NEW YORK – Sam Gilliam (b. 1933) is arguably a master of the canvas, not content to simply apply paint to it but to transform it until his paintings nearly pulse with color and dimensionality.
Among his early radical achievements were his beveled-edge paintings, where he applied paint to canvases, which he then manipulated, cut and folded even before the paint had dried. “He then stretched the canvas over a chamfered frame, lending the painting a spatial and object-like quality,” according to the Kunstmuseum Basel, which presented a major show of Gilliam’s work in 2018.
From his beginnings in Mississippi, the artist has achieved much distinction in the art world and is today considered one of the top Color Field painters. He was the first African-American artist to represent the United States in the Venice Biennale, which he did in 1972, and again in 2017. He is closely associated with the Washington Color School painters.
“By layering, shaping and building canvas and paper, Gilliam gives the surface an active rather than passive role in the work,” said Wade Terwilliger, president of Palm Beach Modern Auctions in West Palm Beach, Florida. “He is best known for his “Drape” paintings [starting in 1968], monumental swathes of painted and draped canvas. The scale of these works appeals particularly to our Palm Beach clientele, as well as museums and other public spaces. His smaller works, though even some of these measure 6 to 7 feet, impart the same feel on an intimate level that invites closer inspection.”
Gilliam pioneered the use of unsupported canvases in the mid-1960s, reportedly finding inspiration for this in how laundry hung outside his studio. He typically hung his drape paintings from the ceiling or displayed them in groupings on floors or walls, creating a physicality in real space and further blurring the definition between painting and sculpture. By the 1970s, he adapted his style again in favor of striking geometric collages that were influenced by jazz music that he painted in varying hues of black, and by the 1980s he was slicing and piecing together pieces of thickly painted canvases to create quilted-style paintings that paid homage to the crazy quilts tradition.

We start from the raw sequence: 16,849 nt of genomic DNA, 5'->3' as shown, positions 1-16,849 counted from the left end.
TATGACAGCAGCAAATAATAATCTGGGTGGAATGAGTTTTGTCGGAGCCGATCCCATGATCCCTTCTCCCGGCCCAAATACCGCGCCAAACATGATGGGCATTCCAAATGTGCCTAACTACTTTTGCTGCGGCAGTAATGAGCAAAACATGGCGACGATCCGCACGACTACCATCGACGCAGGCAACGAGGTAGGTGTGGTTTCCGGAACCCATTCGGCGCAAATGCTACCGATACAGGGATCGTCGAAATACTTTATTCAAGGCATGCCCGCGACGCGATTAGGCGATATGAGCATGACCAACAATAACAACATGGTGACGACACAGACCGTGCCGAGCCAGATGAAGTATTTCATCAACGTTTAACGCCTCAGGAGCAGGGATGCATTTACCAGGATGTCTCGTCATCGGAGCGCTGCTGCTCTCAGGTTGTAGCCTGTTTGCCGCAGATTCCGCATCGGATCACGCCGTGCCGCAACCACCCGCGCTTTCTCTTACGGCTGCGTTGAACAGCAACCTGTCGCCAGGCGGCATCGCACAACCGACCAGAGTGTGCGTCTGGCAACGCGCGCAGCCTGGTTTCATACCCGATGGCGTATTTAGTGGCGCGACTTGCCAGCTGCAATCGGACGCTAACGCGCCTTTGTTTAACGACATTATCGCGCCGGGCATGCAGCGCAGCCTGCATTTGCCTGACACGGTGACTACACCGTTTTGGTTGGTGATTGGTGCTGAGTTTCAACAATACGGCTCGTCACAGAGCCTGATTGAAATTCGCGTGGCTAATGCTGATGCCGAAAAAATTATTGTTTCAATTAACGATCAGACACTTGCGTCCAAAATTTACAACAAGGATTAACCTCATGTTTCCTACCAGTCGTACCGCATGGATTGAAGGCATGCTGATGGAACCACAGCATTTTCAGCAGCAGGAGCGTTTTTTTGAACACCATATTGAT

“Emerging from the Washington, D.C., scene in the mid-1960s with works that both elaborated upon and disrupted the ethos of Color School painting, he has subsequently pursued a wide-ranging pioneering course in which improvisation and experimentation have been the only constants,” according to a press release issued by the David Kordansky Gallery for a 2016 exhibition on Sam Gilliam, one of several the gallery has mounted for the artist.
Gilliam’s auction sales have been climbing over the past several years, with those commanding the highest prices being the biggest and brightest works, Terwilliger noted. “Primarily painted between 1967-1971, they feature colors that shift and meet – perhaps even mingle at their borders – yet retain their vibrancy and purity. Also doing well are his square geometric works, with several smaller works having sold recently above $100,000,” he said. “Shape and texture are also deciding factors, with layered and shaped canvases and unusual/texturized surfaces doing very well.”
“In general there are two factors at play with Gilliam: one, the rise in popularity of the Washington Color school, particularly in D.C., and/or plus the rise in popularity of African American artists,” said Matthew Quinn, executive vice president of Quinn’s Auction Galleries in Falls Church and Louisa, Va. “D.C. is increasingly proud of its artists and culture, and this only stands to improve over time. I think D.C. art allows its culture to seep beyond the discontent of politics and its public perception of an extension of Capitol Hill.”
Gilliam’s enduring art legacy extends beyond being an artist to his role as a teacher/mentor who has been generous with his time, leading workshops and giving lectures in recent years. “Beyond his developments in the handling of surface materials, Sam Gilliam was a teacher and creator of large scale installations – always following his lifelong passion of connecting with the public in some way,” Terwilliger said.
Gilliam’s works have been steadily climbing in value and some of his paintings that a few years ago would have brought five figures are now easily attaining six-figure prices. The art world is fickle, however, and artists often fall in and out of favor with buyers in cycles. Gilliam’s current high is long overdue.
For new collectors, editions present a great starting point to access Gilliam’s ouevre. “Gilliam’s signed and numbered screenprints and lithographs retain or rise in value and are financially accessible,” Terwilliger said. “Editions can be found at a range of price points from $1,000 to $7,000, depending on the type of print, with the high end being monoprints.”
Whether Sam Gilliam is folding, cutting, crumpling or staining his canvases, he is undeniably challenging conventions of what art looks like and the physical space it occupies.